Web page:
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Tip 2: Wither Clearance

Is your horse reluctant to move forward? Are mysterious white hairs, strange bumps or soars appearing around the wither?

Although you may have the required 2-3 fingers wither clearance, you may not have enough clearance on all sides, which is vital! Watch this informative video for some saddle fit tips on “Wither Clearance” that may help you!

Wither clearance is an often misunderstood concept

All of us are concerned that our saddles have adequate wither clearance and do not pinch our horse’s withers. But few of us truly understand exactly what “wither clearance” means.

Many of us learned in Pony Club that our saddle should have 2-3 fingers clearance on the top of the withers. But we were never taught that there also had to be clearance on the sides of the withers. One of the reasons this is crucial is because when the horse moves, his shoulder blades rotate upwards and backwards. The saddle must have an opening (clearance) on the sides of his withers to accommodate the shoulder rotation.

To see just how much your own horse’s shoulder blade rotates backwards when he moves, stand on the side of your horse and mark the shoulder blade with a piece of chalk. Then have a friend stretch your horse’s front leg forward and mark the new position of the shoulder blade. You will see how much farther back the shoulder blade is now positioned.

Ideally, we should be able to get 2-3 fingers clearance on both the top and the sides of the withers. To determine adequate clearance on the sides of the withers, we measure from the point just above where the stuffing of the saddle starts. On a mutton-withered horse, however, we may get as much as 4-5 fingers clearance.

If there is no clearance (or space) on the side of the withers, the horse’s movement will be restricted. It will be impossible for him to have free range of movement through his shoulders.

A horse whose saddle pinches his withers may be reluctant to go forward. Other more extreme signs of insufficient wither clearance are patches of white hairs (not scattered individual white hairs) or sores on the top or on one or both sides of the withers.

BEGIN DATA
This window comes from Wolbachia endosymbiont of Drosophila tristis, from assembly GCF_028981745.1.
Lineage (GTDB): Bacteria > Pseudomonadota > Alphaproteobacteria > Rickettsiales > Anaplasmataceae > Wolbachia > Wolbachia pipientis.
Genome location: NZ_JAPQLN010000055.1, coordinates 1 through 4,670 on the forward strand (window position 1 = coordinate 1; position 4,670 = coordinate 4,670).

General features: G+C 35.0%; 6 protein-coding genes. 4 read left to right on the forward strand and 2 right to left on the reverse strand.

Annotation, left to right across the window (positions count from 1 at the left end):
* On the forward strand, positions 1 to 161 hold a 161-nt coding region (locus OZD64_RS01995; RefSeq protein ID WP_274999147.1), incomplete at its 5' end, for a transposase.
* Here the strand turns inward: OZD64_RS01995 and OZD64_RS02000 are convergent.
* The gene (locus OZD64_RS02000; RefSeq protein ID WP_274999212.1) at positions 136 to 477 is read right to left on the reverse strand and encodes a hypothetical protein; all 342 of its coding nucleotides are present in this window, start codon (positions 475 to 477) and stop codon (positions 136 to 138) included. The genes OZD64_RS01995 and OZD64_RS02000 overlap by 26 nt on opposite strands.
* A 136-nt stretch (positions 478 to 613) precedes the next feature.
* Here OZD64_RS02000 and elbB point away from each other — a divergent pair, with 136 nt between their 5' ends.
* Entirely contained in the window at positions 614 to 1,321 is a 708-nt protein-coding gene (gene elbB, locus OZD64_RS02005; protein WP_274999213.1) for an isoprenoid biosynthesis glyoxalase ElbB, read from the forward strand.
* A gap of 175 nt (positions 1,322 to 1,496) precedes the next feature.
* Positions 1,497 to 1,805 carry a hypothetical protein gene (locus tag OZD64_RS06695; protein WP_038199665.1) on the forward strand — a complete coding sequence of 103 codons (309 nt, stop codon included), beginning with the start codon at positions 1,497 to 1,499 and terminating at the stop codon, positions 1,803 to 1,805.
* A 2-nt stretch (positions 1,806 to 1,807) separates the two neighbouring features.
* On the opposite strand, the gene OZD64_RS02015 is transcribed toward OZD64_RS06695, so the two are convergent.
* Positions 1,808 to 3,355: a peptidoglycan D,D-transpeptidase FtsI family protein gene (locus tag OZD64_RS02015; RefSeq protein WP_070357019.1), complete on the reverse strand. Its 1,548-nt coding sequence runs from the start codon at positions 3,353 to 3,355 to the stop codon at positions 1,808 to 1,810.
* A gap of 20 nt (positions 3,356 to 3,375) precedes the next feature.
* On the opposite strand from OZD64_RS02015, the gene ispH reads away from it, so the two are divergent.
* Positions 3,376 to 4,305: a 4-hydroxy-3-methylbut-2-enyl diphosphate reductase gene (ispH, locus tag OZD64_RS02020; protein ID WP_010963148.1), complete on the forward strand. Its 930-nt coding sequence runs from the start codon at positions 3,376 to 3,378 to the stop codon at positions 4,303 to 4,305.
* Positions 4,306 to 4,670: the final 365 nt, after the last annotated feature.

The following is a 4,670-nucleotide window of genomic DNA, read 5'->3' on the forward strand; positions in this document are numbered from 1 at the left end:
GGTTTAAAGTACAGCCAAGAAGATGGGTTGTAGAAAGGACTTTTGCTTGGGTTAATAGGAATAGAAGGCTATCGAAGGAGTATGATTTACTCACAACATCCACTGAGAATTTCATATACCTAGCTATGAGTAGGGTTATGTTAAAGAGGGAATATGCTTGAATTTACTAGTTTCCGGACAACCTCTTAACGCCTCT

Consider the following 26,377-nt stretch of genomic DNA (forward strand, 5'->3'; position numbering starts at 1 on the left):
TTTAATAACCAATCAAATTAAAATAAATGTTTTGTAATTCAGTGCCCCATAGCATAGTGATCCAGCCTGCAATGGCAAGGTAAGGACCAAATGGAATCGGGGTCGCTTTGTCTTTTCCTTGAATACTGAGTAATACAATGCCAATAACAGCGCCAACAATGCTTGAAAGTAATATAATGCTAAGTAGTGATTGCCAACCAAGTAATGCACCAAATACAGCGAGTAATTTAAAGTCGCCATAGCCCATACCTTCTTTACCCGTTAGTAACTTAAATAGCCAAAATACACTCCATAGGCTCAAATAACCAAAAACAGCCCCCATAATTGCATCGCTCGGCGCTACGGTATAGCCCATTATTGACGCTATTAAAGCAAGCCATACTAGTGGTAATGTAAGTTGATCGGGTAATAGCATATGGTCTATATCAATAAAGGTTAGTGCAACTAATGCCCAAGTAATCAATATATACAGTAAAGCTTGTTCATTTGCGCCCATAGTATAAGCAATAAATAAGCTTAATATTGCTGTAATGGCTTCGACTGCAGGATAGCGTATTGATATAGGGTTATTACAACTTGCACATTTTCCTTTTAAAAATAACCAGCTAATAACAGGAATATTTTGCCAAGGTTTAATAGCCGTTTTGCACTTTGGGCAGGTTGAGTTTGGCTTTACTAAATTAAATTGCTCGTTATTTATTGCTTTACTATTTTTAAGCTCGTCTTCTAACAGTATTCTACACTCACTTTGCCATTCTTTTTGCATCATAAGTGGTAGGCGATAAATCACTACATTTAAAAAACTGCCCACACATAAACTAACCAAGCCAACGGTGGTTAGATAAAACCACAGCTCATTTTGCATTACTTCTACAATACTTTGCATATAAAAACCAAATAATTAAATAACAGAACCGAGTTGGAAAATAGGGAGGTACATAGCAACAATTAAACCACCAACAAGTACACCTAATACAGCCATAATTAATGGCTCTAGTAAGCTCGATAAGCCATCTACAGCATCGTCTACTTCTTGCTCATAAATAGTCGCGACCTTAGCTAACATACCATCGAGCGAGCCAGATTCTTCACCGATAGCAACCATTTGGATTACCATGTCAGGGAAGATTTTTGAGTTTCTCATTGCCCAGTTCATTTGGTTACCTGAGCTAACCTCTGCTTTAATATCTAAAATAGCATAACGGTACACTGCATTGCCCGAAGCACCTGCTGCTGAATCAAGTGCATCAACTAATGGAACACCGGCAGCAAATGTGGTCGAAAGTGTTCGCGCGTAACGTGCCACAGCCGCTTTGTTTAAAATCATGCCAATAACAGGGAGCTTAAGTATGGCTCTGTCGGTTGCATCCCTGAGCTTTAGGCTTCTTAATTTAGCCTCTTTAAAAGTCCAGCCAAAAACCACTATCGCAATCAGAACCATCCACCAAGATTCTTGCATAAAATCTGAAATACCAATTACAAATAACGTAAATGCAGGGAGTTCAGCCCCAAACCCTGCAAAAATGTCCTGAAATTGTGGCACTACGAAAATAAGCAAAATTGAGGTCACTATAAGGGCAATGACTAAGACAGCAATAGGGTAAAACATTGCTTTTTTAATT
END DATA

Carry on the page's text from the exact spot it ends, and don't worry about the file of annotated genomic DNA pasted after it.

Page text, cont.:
Is this a challenge you are facing? Are you experiencing other saddle fit issues? Tell us about them and let us help!

Contact miriam@schleese.com or solutions@schleese.com, book a Personal Saddle Fit Evaluation, or attend an educational lecture/demo.

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Testimonials

First of all it was amazing to be a recipient of a saddle. I can still hardly believe it! Although I’ve only had the saddle for a short time I have noticed some things:

  1. It’s comfortable, it puts me in an excellent position and it doesn’t weigh a ton. I’m able to easily lift it onto my six-year-old mare who is over 16.1hh.
  2. My mare, Spring Song, moves beautifully in the saddle and loves it. No histrionics while saddling her. Just a sweet look and a mare ready to go for a ride.
  3. My riding coach pointed out the saddle’s gullet. It’s wide and comfortable for Spring Song.
  4. A friend who knows his way around saddles helped me fine-tune the adjustment on Spring Song. This was easy to do because of the webbing adjustment on both sides at the back of the saddle.
  5. He pointed out that the tree is adjustable, too. Yippee!
  6. Although Spring Song doesn’t have a long back (or a short one) it’s a relief that my new saddle isn’t too long. Length is most certainly a deal breaker (or maker!).
  7. In the past thirty years we’ve experienced with each of our horses the arduous search for the right saddle at various stages of each horse’s training and life. This translated to five saddles in 20 years for one Thoroughbred and three saddles in nine years for each of our two Lusitanos. With the adjustable capabilities of the Schleese saddle I’m looking forward to a lifetime of comfort for Spring Song. No saddle hunting for her!
Winnie Stott

— Winnie Stott - King City, Ontario

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